Poetry Explorer- Classic Contemporary Poetry, INCIDENTS IN THE LIFE OF MY UNCLE ARLY, by EDWARD LEAR

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Classic and Contemporary Poetry

INCIDENTS IN THE LIFE OF MY UNCLE ARLY, by                 Poet Analysis     Poet's Biography
First Line: O my aged uncle arly! / sitting on a heap of barley
Last Line: (but his shoes were far too tight.)
Subject(s): Nonsense; Uncles

O my aged Uncle Arly,
Sitting on a heap of barley
Through the silent hours of night,
Close beside a leafy thicket;
On his nose there was a cricket,
In his hat a Railway-Ticket,
(But his shoes were far too tight.)
Long ago, in youth, he squander'd
All his goods away, and wander'd
To the Timskoop-hills afar.
There on golden sunsets glazing
Every evening found him gazing,
Singing, "Orb! you're quite amazing!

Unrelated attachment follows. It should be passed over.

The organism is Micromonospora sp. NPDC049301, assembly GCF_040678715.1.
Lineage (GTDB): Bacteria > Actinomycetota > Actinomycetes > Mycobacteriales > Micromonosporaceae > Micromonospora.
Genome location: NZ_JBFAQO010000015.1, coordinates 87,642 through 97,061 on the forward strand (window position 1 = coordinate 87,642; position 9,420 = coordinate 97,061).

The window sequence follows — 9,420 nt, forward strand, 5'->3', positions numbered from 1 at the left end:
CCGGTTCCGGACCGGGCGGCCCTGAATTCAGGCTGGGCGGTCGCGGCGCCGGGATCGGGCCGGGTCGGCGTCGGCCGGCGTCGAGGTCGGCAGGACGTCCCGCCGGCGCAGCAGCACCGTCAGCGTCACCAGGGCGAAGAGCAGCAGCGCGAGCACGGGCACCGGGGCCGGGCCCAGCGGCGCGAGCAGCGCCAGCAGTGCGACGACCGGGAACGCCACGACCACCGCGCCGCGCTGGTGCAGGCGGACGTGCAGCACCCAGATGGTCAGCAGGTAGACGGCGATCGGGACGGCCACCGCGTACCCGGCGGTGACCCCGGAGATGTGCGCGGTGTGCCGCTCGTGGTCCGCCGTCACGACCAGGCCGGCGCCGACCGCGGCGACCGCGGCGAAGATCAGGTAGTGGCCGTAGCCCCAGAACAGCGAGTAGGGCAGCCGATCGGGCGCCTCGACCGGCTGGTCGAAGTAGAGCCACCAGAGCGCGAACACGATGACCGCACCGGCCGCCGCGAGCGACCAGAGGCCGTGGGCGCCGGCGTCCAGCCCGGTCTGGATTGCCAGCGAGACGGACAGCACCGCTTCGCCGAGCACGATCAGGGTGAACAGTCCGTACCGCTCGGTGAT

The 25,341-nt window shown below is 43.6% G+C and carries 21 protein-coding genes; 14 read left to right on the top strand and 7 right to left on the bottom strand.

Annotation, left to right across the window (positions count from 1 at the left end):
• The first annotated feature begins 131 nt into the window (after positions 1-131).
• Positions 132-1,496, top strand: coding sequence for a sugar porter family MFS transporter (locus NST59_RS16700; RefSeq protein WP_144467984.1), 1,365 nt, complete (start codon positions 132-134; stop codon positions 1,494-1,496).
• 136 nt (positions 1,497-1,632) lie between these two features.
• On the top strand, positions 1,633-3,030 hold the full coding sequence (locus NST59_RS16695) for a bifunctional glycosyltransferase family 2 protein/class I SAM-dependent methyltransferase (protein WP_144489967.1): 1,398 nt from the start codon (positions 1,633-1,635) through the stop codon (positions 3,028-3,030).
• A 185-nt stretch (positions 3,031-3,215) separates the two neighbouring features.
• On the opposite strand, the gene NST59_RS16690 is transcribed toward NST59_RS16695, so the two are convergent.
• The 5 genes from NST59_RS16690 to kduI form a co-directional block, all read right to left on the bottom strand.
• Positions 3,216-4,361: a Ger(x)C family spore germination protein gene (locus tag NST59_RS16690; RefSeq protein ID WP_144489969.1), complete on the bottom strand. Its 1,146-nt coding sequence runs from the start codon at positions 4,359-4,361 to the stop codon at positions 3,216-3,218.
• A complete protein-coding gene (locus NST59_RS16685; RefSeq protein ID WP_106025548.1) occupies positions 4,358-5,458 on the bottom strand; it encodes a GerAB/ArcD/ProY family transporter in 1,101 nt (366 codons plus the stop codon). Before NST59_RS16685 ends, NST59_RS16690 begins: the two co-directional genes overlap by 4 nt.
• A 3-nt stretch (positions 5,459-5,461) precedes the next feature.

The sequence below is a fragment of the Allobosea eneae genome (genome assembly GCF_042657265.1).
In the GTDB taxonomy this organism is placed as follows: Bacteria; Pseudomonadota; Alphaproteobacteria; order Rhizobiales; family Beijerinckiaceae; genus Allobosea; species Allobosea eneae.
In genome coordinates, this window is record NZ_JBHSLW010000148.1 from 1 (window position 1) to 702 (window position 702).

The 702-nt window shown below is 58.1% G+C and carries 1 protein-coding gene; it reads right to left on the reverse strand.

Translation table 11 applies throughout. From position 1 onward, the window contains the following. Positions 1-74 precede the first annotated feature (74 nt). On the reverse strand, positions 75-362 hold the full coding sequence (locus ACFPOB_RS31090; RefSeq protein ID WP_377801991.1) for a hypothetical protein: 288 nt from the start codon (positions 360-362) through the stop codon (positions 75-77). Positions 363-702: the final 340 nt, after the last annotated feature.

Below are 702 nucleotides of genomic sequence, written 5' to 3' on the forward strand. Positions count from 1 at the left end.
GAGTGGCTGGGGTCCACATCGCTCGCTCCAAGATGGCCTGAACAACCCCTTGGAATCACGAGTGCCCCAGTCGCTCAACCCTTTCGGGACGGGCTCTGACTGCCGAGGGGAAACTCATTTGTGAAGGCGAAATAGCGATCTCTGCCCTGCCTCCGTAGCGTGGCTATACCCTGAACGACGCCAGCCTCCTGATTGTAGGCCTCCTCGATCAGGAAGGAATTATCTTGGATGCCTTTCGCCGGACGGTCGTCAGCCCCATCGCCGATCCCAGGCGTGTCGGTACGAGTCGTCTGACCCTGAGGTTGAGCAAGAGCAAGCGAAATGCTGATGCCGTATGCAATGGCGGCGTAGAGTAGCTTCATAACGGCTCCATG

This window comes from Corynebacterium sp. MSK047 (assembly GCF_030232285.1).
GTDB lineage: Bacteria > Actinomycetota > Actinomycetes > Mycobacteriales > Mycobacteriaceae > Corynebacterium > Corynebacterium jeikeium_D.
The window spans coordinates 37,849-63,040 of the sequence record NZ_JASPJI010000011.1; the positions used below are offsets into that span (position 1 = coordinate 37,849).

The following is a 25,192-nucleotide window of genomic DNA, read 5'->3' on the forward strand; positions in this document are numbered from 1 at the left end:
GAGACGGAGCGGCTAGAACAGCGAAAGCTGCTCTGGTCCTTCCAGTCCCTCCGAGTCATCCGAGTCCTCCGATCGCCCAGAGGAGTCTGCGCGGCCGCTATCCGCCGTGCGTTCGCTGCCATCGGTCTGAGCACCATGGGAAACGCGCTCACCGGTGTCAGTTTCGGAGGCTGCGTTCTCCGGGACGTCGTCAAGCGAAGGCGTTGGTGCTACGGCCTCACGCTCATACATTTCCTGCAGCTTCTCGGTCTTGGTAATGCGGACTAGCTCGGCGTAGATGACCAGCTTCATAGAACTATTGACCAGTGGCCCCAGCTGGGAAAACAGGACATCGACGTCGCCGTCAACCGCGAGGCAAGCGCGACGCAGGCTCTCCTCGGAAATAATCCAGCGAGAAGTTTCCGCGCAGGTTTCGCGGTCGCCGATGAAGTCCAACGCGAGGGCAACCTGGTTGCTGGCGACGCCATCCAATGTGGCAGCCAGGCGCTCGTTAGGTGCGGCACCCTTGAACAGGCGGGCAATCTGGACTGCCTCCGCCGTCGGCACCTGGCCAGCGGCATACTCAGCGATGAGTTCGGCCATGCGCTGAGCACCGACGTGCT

How I wonder what you are!"
Like the ancient Medes and Persians,
Always by his own exertions
He subsisted on those hills;
Whiles, by teaching children spelling,
Or at times by merely yelling,
Or at intervals by selling
"Propter's Nicodemus Pills."
Later, in his morning rambles,
He perceived the moving brambles
Something square and white disclose: --
'T was a First-class Railway-Ticket;
But on stooping down to pick it
Off the ground, a pea-green cricket
Settled on my uncle's nose.
Never, nevermore, oh! never
Did that cricket leave him ever, --
Dawn or evening, day or night;
Clinging as a constant treasure,
Chirping with a cheerious measure,
Wholly to my uncle's pleasure,
(Though his shoes were far too tight.)
So for three and forty winters,
Till his shoes were worn to splinters
All those hills he wander'd o'er, --
Sometimes silent, sometimes yelling;
Till he came to Borley-Melling,
Near his old ancestral dwelling,
(But his shoes were far too tight.)
On a little heap of barley
Died my aged Uncle Arly,
And they buried him one night
Close beside the leafy thicket;
There, his hat and Railway-Ticket;
There, his ever faithful cricket;
(But his shoes were far too tight.)

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